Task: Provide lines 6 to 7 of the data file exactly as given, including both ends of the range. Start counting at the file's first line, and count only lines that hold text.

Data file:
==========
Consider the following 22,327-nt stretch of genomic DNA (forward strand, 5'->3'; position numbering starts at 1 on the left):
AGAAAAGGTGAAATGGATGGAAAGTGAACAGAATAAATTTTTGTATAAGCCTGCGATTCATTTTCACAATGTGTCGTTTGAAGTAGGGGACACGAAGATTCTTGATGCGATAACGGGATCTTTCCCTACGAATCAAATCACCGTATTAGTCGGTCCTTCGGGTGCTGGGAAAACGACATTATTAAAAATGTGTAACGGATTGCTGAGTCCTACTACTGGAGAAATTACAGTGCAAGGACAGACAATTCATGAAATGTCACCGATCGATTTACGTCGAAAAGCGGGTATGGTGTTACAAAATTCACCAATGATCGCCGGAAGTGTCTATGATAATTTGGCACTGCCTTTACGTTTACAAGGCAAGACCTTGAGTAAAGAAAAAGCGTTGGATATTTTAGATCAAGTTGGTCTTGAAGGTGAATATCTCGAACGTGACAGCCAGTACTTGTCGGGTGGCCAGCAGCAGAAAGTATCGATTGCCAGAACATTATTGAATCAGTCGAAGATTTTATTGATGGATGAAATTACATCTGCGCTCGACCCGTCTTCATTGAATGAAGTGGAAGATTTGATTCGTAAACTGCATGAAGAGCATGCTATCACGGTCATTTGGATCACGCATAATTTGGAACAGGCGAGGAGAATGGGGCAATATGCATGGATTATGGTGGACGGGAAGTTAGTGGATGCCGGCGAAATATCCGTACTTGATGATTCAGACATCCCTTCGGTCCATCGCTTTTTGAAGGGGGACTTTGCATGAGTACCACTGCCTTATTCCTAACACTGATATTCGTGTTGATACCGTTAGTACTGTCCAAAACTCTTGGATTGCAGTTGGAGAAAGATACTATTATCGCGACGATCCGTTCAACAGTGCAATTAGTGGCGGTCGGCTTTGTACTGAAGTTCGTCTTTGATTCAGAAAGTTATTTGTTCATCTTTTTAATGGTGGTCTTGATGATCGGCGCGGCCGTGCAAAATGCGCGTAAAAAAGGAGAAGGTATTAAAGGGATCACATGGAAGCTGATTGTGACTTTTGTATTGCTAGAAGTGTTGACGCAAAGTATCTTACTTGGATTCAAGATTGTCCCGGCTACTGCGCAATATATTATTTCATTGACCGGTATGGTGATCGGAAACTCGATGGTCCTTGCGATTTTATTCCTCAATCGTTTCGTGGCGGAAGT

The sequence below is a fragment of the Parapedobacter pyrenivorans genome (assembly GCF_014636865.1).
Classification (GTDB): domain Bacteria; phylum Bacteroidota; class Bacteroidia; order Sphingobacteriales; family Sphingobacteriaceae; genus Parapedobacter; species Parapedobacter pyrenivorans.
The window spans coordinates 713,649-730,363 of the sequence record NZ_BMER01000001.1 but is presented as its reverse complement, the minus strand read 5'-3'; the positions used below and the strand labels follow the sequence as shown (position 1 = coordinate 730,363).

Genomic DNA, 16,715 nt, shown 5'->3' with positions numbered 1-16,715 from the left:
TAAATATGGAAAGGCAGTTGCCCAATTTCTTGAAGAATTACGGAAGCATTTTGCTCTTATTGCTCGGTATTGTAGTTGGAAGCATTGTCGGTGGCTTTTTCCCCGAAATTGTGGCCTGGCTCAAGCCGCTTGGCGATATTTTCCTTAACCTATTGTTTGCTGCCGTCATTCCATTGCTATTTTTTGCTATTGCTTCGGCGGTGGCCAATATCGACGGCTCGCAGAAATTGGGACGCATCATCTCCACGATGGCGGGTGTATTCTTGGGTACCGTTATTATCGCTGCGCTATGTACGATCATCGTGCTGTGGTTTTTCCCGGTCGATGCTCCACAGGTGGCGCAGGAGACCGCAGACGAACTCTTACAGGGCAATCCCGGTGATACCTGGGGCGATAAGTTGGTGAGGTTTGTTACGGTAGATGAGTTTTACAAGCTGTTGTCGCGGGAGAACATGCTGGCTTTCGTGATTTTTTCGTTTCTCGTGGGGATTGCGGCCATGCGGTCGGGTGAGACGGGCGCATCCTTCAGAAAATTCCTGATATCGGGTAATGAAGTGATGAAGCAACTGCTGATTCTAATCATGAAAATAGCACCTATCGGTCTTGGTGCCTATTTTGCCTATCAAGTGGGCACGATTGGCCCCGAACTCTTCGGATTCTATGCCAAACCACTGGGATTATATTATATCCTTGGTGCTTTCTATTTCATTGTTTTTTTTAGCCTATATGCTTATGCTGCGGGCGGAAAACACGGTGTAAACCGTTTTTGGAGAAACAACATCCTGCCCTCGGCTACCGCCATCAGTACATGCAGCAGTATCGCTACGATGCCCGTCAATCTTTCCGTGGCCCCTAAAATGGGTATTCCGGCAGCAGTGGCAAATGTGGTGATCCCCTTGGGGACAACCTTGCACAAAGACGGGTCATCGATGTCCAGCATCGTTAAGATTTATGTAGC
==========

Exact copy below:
Genomic DNA, 16,715 nt, shown 5'->3' with positions numbered 1-16,715 from the left:
TAAATATGGAAAGGCAGTTGCCCAATTTCTTGAAGAATTACGGAAGCATTTTGCTCTTATTGCTCGGTATTGTAGTTGGAAGCATTGTCGGTGGCTTTTTCCCCGAAATTGTGGCCTGGCTCAAGCCGCTTGGCGATATTTTCCTTAACCTATTGTTTGCTGCCGTCATTCCATTGCTATTTTTTGCTATTGCTTCGGCGGTGGCCAATATCGACGGCTCGCAGAAATTGGGACGCATCATCTCCACGATGGCGGGTGTATTCTTGGGTACCGTTATTATCGCTGCGCTATGTACGATCATCGTGCTGTGGTTTTTCCCGGTCGATGCTCCACAGGTGGCGCAGGAGACCGCAGACGAACTCTTACAGGGCAATCCCGGTGATACCTGGGGCGATAAGTTGGTGAGGTTTGTTACGGTAGATGAGTTTTACAAGCTGTTGTCGCGGGAGAACATGCTGGCTTTCGTGATTTTTTCGTTTCTCGTGGGGATTGCGGCCATGCGGTCGGGTGAGACGGGCGCATCCTTCAGAAAATTCCTGATATCGGGTAATGAAGTGATGAAGCAACTGCTGATTCTAATCATGAAAATAGCACCTATCGGTCTTGGTGCCTATTTTGCCTATCAAGTGGGCACGATTGGCCCCGAACTCTTCGGATTCTATGCCAAACCACTGGGATTATATTATATCCTTGGTGCTTTCTATTTCATTGTTTTTTTTAGCCTATATGCTTATGCTGCGGGCGGAAAACACGGTGTAAACCGTTTTTGGAGAAACAACATCCTGCCCTCGGCTACCGCCATCAGTACATGCAGCAGTATCGCTACGATGCCCGTCAATCTTTCCGTGGCCCCTAAAATGGGTATTCCGGCAGCAGTGGCAAATGTGGTGATCCCCTTGGGGACAACCTTGCACAAAGACGGGTCATCGATGTCCAGCATCGTTAAGATTTATGTAGC